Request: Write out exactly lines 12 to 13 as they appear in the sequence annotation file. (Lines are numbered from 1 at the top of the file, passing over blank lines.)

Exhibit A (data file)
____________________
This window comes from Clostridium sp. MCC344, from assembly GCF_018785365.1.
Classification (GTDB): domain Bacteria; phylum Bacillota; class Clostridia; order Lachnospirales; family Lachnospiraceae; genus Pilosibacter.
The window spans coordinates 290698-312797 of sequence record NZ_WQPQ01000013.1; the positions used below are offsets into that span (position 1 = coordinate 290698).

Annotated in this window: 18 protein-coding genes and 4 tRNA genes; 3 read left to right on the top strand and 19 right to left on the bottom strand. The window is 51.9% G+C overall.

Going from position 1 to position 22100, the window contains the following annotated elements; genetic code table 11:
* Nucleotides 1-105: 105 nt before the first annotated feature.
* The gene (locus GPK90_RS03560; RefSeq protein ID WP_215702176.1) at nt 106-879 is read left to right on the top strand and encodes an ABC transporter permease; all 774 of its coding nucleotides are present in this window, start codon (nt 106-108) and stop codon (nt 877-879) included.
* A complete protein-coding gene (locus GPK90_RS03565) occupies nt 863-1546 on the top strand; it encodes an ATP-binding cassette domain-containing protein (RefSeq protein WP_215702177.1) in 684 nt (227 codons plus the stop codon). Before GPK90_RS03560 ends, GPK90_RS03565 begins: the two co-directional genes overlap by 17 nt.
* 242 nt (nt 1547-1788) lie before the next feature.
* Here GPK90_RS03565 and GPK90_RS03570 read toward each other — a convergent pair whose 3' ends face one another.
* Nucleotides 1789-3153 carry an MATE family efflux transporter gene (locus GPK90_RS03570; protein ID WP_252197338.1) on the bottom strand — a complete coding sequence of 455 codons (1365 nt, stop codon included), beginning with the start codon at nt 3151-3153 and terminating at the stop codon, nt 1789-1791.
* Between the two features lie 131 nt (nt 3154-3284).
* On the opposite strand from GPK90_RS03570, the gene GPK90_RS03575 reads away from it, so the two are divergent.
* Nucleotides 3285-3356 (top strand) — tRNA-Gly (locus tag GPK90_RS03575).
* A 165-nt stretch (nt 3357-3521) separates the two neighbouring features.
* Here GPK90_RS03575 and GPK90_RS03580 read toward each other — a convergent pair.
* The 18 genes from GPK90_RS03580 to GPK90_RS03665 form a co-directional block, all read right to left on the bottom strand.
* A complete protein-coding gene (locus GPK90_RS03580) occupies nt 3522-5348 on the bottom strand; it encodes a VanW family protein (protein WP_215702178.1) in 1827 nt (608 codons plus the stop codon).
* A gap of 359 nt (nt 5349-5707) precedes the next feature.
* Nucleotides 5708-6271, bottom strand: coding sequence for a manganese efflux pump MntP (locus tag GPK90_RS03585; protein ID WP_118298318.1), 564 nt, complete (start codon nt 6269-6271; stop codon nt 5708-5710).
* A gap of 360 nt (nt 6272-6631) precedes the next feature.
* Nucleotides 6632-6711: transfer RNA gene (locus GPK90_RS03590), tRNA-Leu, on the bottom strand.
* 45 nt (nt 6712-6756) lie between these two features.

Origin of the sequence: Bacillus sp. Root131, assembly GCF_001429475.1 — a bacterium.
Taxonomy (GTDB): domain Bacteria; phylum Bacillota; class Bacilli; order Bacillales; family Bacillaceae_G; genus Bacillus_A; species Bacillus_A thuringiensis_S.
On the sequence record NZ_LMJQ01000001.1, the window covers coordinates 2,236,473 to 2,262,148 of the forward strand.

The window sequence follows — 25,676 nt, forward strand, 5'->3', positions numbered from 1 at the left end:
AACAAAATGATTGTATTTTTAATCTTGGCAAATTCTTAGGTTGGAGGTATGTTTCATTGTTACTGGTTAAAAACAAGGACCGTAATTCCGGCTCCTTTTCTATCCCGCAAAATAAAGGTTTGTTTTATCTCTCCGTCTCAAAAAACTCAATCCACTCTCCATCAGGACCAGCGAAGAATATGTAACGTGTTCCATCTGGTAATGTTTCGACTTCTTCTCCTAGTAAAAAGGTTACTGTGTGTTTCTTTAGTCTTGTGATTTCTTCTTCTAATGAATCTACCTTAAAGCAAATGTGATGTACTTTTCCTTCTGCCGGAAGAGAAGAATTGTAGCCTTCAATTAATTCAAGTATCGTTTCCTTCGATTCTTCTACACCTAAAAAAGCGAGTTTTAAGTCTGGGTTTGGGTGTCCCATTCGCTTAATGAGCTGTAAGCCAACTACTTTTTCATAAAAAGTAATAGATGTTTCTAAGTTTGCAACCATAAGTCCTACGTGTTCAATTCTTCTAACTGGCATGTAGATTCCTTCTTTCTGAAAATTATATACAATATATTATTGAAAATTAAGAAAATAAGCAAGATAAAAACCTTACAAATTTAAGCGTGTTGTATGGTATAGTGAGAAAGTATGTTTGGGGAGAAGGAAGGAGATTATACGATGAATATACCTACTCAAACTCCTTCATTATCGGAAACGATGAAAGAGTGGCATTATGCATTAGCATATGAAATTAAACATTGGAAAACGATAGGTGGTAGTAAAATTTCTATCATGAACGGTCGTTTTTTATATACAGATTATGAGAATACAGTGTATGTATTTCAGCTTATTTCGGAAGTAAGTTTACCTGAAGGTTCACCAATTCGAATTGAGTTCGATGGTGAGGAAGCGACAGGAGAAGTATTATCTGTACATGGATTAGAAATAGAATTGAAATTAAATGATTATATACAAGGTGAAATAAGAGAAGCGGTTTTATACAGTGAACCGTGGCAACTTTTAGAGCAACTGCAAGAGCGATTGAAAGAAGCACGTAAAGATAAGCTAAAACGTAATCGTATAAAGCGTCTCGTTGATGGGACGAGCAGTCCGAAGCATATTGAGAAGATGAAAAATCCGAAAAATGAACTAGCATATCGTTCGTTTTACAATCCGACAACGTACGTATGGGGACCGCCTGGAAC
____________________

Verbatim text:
* Between the two features lie 131 nt (nt 3154-3284).
* On the opposite strand from GPK90_RS03570, the gene GPK90_RS03575 reads away from it, so the two are divergent.